The iconic former Councilmember, a victim of a knife attack and slow-growth supporter for change was responsible for the transformation of the historic Venice Canals
By Nick Antonicello
Ruth Galanter, the popular former city council member who was part of a new wave of women to serve in city government in the late 1980’s and 1990’s has endorsed Venice local Erin Darling, a tenant’s rights attorney looking to succeed the retiring Mike Bonin here in CD-11.
Darling, who is making his first bid for public office has been endorsed by the Los Angeles Times, the LA County Democratic Party, Senator Ben Allen, Assembly member Tina McKinnor, Bonin and climate change enthusiast and Oscar winning actress, Jane Fonda.
A life-long Venetian, Darling attended law school with Senator Allen as well as Senator Henry Stern. A husband and father of a three-year old son, Darling is demanding new solutions and approaches to solving the homeless debacle here in Venice and the rest of the council district.
Calling homelessness the “crisis of the district,” Darling is offering a 5-point plan to end the current scourge of encampments here in CD-11.
“Rental protections must be enforced. Right to legal counsel ensured. Rapid rehousing to restore one’s dignity. Mental Health support as well as drug and alcohol rehabilitation while providing a room with a door,” offered the first-time candidate for LA Council.
Darling pointed to the fact that every elected official representing Venice at the state and county levels were supporting his candidacy.
“I’m running against a former Republican and arguably the most conservative candidate seeking a seat on the LA City Council this cycle. For me this is not a political stepping stone, but an opportunity to serve some 250,000 residents in a responsible and effective fashion. This is a chance to change the status quo and finally end the scourge of homelessness.”
Galanter, a native of New York City and the Bronx is a graduate of the University of Michigan and Yale University who was part of the transformation of the historic Venice Canals in 1988 and served on the LA City Council from 1987 until her retirement in 2003.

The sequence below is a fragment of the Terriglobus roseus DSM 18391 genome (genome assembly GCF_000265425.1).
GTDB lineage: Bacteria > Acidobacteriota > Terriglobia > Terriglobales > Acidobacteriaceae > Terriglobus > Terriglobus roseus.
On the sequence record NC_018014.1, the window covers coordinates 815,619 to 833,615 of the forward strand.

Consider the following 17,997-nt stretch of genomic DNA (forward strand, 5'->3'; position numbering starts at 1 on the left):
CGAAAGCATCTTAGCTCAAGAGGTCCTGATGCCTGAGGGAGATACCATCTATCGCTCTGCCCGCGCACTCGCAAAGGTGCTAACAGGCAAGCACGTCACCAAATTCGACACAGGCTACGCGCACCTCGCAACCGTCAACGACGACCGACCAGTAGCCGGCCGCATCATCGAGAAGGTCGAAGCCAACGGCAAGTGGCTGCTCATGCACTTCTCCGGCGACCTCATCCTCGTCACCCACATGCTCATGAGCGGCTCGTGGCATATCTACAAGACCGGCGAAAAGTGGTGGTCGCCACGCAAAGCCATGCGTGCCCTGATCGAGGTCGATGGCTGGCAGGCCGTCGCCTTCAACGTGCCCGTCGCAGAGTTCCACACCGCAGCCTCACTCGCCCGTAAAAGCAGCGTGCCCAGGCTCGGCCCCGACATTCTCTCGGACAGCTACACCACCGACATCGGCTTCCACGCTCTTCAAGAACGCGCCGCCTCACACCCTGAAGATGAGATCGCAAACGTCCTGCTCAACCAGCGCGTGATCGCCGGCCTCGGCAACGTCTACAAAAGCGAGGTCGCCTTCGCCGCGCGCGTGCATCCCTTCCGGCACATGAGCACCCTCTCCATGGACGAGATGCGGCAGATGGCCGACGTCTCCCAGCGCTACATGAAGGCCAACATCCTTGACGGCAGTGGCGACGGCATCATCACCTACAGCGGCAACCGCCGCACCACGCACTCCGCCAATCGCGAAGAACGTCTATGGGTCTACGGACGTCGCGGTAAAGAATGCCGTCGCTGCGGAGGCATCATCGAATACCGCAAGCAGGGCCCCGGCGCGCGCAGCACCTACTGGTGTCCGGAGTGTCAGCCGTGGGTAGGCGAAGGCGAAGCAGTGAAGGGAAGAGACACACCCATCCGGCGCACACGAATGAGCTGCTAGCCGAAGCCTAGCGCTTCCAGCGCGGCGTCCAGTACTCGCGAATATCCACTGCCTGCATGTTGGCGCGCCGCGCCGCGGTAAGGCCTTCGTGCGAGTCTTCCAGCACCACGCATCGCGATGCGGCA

Ruth Galanter rode in on a wave of anti-growth sentiment when she unseated 18-year incumbent Pat Russell to represent the 6th Council District on the Los Angeles City Council.
A stranger to the city’s political machine, Galanter was already well known in environmentalist circles. She had served as a director of the California League of Conservation Voters and on the South Coast Regional Coastal Commission. As councilwoman, Galanter successfully introduced many “slow-growth” measures and played a key role in saving the endangered El Segundo Dunes habitat area and restoring the Ballona Wetlands. Galanter’s willingness to approve certain projects, especially those with developer-funded community amenities, drew the ire of some anti-development groups. Nonetheless, she won her reelection bid in 1991. The victim of a near-fatal home invasion just prior to her election, Galanter also focused on public safety measures, such as organizing Neighborhood Watch clubs throughout her district, overseeing the opening of a new LAPD substation at the Baldwin Hills Crenshaw Plaza, and arranging for increased security in area parks.
She went on to be reelected in 1995 and 1999, serving as President Pro Tempore, oversaw improvements like the construction of libraries, restoration of the Venice canals and pier, and installation of recycling facilities.
Galanter also cited an ordinance requiring low-flush toilets in homes as her most lasting legacy. In 2002, Galanter was redistricted away from the Westside and into the San Fernando Valley. Although displeased with the decision, Galanter endeavored in getting to know the community and working on projects to clean up large amounts of illegally dumped refuse. After leaving the Council in 2003 due to term limits, Galanter worked as a lecturer and distinguished scholar at local universities and ran her own consulting business. She continues to volunteer for wetlands restoration projects.
Galanter also served on the SC Regional Coastal Commission and was appointed by then California Governor Jerry Brown in 1980.
Galanter also voted to ban overnight beach sleeping while as a city council member.
Darling was humbled by Galanter’s endorsement and said in a ZOOM debate Saturday before the Mar Vista Community Council that he would ensure his council deputies would be residents of the areas they represented.
“I am my own man. I’m offering a real, 5-point plan to solve the homeless crisis while endorsing a timeline regarding climate change. My constituent services will offer real time customer service and will get back to residents within 48-hours of contact,” promised the candidate.
Nick Antonicello is a longtime Venetian covering the race to succeed Mike Bonin in CD-11. Antonicello has filed more stories on the race in CD-11 then any other media outlet. Have a take or tip on the race? Contact Antonicello online at email@example.com